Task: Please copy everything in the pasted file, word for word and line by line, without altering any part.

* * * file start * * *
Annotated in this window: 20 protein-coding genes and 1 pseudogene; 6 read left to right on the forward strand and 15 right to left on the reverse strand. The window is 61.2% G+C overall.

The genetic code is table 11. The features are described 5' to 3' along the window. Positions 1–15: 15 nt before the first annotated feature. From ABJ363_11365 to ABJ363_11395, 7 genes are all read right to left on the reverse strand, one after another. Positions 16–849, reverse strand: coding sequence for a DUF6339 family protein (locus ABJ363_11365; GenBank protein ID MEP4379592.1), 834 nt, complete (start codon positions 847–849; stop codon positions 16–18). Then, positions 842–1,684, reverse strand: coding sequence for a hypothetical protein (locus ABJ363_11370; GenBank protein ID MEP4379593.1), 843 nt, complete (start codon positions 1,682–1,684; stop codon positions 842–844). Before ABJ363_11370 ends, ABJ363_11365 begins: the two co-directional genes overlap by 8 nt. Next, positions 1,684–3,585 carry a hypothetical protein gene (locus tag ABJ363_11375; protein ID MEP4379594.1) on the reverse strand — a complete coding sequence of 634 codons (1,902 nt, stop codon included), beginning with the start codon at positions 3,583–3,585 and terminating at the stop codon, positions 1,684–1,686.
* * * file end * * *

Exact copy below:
Annotated in this window: 20 protein-coding genes and 1 pseudogene; 6 read left to right on the forward strand and 15 right to left on the reverse strand. The window is 61.2% G+C overall.

The genetic code is table 11. The features are described 5' to 3' along the window. Positions 1–15: 15 nt before the first annotated feature. From ABJ363_11365 to ABJ363_11395, 7 genes are all read right to left on the reverse strand, one after another. Positions 16–849, reverse strand: coding sequence for a DUF6339 family protein (locus ABJ363_11365; GenBank protein ID MEP4379592.1), 834 nt, complete (start codon positions 847–849; stop codon positions 16–18). Then, positions 842–1,684, reverse strand: coding sequence for a hypothetical protein (locus ABJ363_11370; GenBank protein ID MEP4379593.1), 843 nt, complete (start codon positions 1,682–1,684; stop codon positions 842–844). Before ABJ363_11370 ends, ABJ363_11365 begins: the two co-directional genes overlap by 8 nt. Next, positions 1,684–3,585 carry a hypothetical protein gene (locus tag ABJ363_11375; protein ID MEP4379594.1) on the reverse strand — a complete coding sequence of 634 codons (1,902 nt, stop codon included), beginning with the start codon at positions 3,583–3,585 and terminating at the stop codon, positions 1,684–1,686.